In the February issue, I supplied some statistics on powder coating sales taken from the U.S. Census Bureau. A reader contacted us and pointed out that my numbers for the dollar value of powder sold were correct but the reported number of pounds of powder sold did not make sense. I checked to see what could be wrong and the numbers that I reported were exactly what the Census Bureau reported. The glitch was in the translation of units. The number reported was 73,946,000. I listed that as pounds. If you do the math you will find that the dollars listed do not divide out to any reasonable number so the unit of measurement is not correct. I then tried to convert the number using several common formulas for conversion from gallons to pounds to try to figure out what the Census Bureau was reporting. Alas, no conversion formula produced logical results. I also tried to contact the Bureau to see what the reported number actually measured but I was not able to get a timely reply. Finally, I turned to the Powder Coating Institute (PCI) to get some data to accurately report the real volume of powder sold in 2004 and a more accurate number on growth.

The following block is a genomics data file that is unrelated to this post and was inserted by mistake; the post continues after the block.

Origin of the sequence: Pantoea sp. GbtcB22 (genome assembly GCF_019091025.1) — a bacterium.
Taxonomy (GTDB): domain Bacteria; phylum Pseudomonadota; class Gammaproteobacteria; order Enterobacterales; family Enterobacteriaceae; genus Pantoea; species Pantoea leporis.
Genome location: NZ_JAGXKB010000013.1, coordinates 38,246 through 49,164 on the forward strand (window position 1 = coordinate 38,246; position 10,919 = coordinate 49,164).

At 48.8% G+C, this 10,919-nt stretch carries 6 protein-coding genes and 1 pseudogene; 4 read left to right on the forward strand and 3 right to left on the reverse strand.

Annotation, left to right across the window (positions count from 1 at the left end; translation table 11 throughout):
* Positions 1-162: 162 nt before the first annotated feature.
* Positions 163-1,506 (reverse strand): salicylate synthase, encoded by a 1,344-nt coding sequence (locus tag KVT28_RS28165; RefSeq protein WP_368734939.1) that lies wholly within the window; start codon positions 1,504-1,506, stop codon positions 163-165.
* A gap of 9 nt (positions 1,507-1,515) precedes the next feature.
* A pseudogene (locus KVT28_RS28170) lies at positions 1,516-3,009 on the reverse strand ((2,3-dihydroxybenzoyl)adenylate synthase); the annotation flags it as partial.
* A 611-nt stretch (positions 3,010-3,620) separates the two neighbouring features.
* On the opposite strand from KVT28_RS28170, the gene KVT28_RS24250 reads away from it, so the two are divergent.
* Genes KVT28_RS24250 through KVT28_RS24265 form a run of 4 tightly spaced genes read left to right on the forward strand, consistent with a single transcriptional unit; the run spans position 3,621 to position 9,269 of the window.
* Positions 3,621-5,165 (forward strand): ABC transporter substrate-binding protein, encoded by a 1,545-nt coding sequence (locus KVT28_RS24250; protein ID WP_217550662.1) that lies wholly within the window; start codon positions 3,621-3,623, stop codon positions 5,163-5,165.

With 23 Member companies reporting, PCI reported sales volume of 314 million pounds with a dollar value of $775 million. The average cost per pound was therefore around $2.46/pound. Using that unit price per pound the estimated pounds sold by all companies (PCI Members and others) was around 337,063,414 pounds, not the reported 73,946,000. PCI reported growth for North American powder coating sales from 2003 to 2004 was 6.5 percent. Estimated growth by PCI for 2005 is around 5 percent.

A look at the worldwide market shows that the trend in developing nations is for more growth with Eastern Europe and the Far East leading the way (see table).

Imports, raw material cost and downward pressure on pricing continue to challenge American powder manufacturers. Demand is still somewhat soft compared to the last two decades of powder usage in the United States.

One issue that challenges the powder market is the lack of understanding of the value of the product. Too many companies continue to dwell on unit price and regard powder coating material as a commodity that can be equally supplied by a number of manufacturers. The reality is that value can be built into a powder product to provide better application and recovery characteristics. It is often possible to apply a powder at thinner, more uniform film builds and possibly get better performance by purchasing a more expensive product. The real importance is in the applied cost per square foot, not the unit price.

We will continue to watch the market and report on the statistics for 2005 and 2006 as they become available. Thank you to Phil for pointing out the discrepancy.